The Employer Cheat Sheet to Health Care Reform

By Tobias Kennedy | Posted: August 16, 2017

An Executive Summary on the Top 14 Health Care Reform Requirements

  • The Pay or Play penalty requires employers of more than 50 full time employees to offer insurance coverage.  The fine for not offering coverage is $2,000 per worker per year and begins 1-1-2014.
  • Unaffordable Coverage – Companies with more than 50 employees who do offer insurance also face a potential fine if the coverage is deemed “unaffordable.”  Coverage is considered unaffordable if the cheapest option an employee can get costs 9.5% of their income or more OR if the plan doesn’t offer coverage robust enough that if a general population was on the plan, at least 60% of the bills would be covered by the insurance carrier.  The fine here is $3,000 per worker that falls into this unaffordable class (not to exceed the penalty the employer would have faced for not offering coverage at all) and begins 1-1-2014.
  • SBC – You are now required to make sure your employees get an official “Summary of Benefits and Coverage.”  If you’re self funded you need to make and distribute the SBC, if you’re fully insured, the carrier will make it for you, you just need to be sure it’s given to the employees.  The fine for failing to comply is $1,000 per enrollee who isn’t given an SBC and begins 9-23-2012.
  • W-2 – Employers must now report the cost of medical coverage on the form W-2.  The fine for failing to comply is $200 per W-2, up to a maximum of $3 million.  For employers issuing more than 250 W-2’s, this begins with the forms furnished 2013.  For smaller employers, the requirement begins “upon further notice.”
  • Discrimination – Employers no longer have the ability (on non-grandfathered plans) to discriminate in favor of highly compensated individuals for things like eligibility or premium co-share for a plan.  The fine here is $100 per day per individual discriminated against and also begins “upon further notice.”
  • MLR – The carriers now have to comply with margins of profitability known as “medical loss ratios” or MLRs.  Basically, if the carrier spends more than 20% in individual/small group plans or 15% in large group plans on anything not directly related to medical care, they need to issue policy holders a rebate.  If your company gets a rebate, you may have responsibilities to redistribute the money to your employees.  Rebates began getting issued 8-1-2012.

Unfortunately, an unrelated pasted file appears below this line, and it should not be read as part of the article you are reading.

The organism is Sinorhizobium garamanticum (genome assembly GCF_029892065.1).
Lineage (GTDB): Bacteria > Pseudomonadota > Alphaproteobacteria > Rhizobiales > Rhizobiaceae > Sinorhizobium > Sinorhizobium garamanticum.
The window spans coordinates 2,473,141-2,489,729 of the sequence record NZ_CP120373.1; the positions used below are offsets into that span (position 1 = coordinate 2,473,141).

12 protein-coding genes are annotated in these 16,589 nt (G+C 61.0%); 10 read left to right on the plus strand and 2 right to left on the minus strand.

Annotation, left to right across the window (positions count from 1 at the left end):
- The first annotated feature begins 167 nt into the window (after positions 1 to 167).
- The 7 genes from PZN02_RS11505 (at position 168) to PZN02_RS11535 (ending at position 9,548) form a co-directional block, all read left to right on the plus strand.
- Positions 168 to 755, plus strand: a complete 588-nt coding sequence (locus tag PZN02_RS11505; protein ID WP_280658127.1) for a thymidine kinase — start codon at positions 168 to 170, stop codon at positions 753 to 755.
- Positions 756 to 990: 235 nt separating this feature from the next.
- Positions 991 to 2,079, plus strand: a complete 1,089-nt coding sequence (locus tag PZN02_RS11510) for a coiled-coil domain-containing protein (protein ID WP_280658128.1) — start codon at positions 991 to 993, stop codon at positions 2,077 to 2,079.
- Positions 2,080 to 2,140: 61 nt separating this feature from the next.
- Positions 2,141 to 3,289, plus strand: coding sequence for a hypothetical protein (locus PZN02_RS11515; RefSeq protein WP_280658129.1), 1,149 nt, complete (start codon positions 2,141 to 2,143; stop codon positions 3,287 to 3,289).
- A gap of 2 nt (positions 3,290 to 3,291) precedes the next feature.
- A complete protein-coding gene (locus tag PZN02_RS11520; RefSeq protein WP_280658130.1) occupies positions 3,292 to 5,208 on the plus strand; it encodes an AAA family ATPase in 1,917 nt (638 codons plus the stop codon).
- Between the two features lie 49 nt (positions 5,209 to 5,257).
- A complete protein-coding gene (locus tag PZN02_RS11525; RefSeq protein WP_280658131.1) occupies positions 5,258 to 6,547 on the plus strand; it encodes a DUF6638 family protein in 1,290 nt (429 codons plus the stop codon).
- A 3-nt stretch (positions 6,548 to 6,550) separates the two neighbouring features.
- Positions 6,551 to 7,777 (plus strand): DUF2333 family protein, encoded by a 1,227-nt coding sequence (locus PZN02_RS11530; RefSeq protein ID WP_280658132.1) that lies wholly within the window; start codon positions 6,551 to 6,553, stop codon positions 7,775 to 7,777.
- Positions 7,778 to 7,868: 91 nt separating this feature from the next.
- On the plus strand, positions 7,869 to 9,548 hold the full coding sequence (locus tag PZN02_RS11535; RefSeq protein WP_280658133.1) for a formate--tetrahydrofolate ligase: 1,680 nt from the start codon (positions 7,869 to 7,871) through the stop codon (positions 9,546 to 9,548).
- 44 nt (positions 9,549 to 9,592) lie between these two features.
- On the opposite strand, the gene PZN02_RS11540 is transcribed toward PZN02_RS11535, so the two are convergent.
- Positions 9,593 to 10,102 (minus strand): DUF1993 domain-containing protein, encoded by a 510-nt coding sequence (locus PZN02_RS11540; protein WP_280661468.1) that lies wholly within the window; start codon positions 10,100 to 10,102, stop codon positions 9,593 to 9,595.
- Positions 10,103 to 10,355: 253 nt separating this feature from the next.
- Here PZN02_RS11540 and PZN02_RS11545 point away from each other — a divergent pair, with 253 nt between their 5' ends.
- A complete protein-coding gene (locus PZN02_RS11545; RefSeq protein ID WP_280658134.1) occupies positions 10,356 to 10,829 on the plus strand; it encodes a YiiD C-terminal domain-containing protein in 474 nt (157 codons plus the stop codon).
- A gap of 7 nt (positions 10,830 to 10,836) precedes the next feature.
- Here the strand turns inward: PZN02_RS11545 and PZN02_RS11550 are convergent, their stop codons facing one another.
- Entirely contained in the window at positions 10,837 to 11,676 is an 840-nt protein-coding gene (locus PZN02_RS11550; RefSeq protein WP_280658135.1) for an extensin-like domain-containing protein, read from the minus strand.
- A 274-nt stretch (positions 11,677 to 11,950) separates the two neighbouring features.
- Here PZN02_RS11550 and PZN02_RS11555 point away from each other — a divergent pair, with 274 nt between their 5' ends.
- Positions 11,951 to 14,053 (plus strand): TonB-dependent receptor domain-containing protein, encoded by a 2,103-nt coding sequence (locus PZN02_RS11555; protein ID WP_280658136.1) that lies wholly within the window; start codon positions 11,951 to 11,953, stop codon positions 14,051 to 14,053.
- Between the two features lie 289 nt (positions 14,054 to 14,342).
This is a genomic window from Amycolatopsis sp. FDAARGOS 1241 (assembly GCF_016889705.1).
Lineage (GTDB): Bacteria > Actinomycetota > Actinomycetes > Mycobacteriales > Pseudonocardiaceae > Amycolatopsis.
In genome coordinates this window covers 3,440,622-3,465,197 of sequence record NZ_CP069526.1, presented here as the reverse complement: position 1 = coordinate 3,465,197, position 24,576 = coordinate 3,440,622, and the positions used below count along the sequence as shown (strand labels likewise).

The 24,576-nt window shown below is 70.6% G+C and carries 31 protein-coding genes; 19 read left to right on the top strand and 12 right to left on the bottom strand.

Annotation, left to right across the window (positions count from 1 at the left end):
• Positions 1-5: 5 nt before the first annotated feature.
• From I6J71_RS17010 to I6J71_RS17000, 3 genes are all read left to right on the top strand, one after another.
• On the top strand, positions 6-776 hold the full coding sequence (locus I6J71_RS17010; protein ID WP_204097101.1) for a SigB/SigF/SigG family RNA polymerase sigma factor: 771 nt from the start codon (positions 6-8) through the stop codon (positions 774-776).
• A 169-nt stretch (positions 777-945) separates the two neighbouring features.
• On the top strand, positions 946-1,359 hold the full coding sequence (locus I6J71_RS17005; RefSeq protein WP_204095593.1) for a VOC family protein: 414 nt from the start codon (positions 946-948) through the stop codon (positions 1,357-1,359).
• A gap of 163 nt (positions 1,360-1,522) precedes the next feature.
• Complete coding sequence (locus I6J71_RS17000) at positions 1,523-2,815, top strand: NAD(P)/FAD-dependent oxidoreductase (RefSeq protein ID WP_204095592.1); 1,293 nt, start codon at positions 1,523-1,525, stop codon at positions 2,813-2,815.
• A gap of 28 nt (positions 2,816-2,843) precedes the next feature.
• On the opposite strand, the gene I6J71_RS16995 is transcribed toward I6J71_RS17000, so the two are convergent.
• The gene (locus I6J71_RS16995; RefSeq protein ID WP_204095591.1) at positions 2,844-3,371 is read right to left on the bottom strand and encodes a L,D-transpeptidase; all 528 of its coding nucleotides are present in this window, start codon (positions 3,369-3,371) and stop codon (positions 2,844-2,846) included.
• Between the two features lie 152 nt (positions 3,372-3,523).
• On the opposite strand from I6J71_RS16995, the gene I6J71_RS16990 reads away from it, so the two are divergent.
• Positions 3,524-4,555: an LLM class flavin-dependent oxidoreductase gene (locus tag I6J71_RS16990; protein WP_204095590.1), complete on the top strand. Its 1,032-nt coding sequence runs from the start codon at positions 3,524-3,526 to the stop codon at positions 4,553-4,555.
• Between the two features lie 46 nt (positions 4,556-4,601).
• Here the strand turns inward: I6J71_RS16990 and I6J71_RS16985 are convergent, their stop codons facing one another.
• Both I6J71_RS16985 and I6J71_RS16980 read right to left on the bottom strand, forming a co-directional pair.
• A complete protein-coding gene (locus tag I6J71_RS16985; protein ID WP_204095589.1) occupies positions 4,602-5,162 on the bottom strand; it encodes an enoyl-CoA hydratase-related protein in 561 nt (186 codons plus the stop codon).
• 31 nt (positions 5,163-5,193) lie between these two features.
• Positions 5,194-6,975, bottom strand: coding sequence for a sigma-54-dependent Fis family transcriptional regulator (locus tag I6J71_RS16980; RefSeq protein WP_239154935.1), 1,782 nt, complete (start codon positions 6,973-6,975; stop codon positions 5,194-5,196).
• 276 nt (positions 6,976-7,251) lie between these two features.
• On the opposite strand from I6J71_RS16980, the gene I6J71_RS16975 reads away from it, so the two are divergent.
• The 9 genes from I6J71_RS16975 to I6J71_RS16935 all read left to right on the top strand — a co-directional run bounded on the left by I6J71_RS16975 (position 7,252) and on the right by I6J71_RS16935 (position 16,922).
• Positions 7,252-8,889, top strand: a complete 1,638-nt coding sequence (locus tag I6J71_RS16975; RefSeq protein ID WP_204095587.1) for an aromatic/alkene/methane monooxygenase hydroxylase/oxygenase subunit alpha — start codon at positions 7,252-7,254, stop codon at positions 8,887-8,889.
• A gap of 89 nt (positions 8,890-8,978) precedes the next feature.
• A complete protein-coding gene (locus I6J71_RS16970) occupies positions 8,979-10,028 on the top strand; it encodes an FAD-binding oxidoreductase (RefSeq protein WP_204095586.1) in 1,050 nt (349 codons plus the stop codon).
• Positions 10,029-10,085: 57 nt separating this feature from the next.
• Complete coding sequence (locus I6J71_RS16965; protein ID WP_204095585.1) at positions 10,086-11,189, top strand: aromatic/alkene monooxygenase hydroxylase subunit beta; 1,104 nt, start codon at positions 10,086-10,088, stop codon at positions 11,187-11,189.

• Exchanges – All employers will be required to inform their employees about the newly (soon to be) formed exchanges as an option for their health insurance coverage.  This goes into effect March 1, 2013.
  • Children up to age 26 regardless of marital or student status are eligible for any medical plan that offers insurance to dependents.  This is in effect now.
  • Preventative Care – Non-grandfathered plans may not impose cost-sharing requirements (such as deductibles or co-pays) on preventive care services and immunizations that are recommended by governmental agencies. This is in effect now.
  • Breastfeeding – Employers must provide breastfeeding workers with “reasonable break time” and a private, non-bathroom place to express breast milk during the workday. This is in effect now.
  • FSA – Non-prescribed over-the-counter drugs will no longer be eligible for reimbursement under flexible spending accounts, health reimbursement arrangements or health savings accounts as of January 1, 2011 and contributions to medical flexible spending accounts will be limited to $2,500 effective January 1, 2013.
  • Waiting period for enrollment into the insurance plans may not exceed 90 days.  This begins in 2014.
  • Automatic Enroll – If you have more than 200 employees, you have to automatically enroll the employees into an insurance plan.  This begins in 2014.
  • Small Business Tax Credit: to incentivize small business to get group plans.  If you have less than 10 employees AND average less than $25,000 annual salary, you qualify for the full credit.  Partial credit is available up to 25 employees and up to $50,000 average salary.  This is available now.  For or a better understanding of the small business tax credit, visit:,,id=252899,00.html

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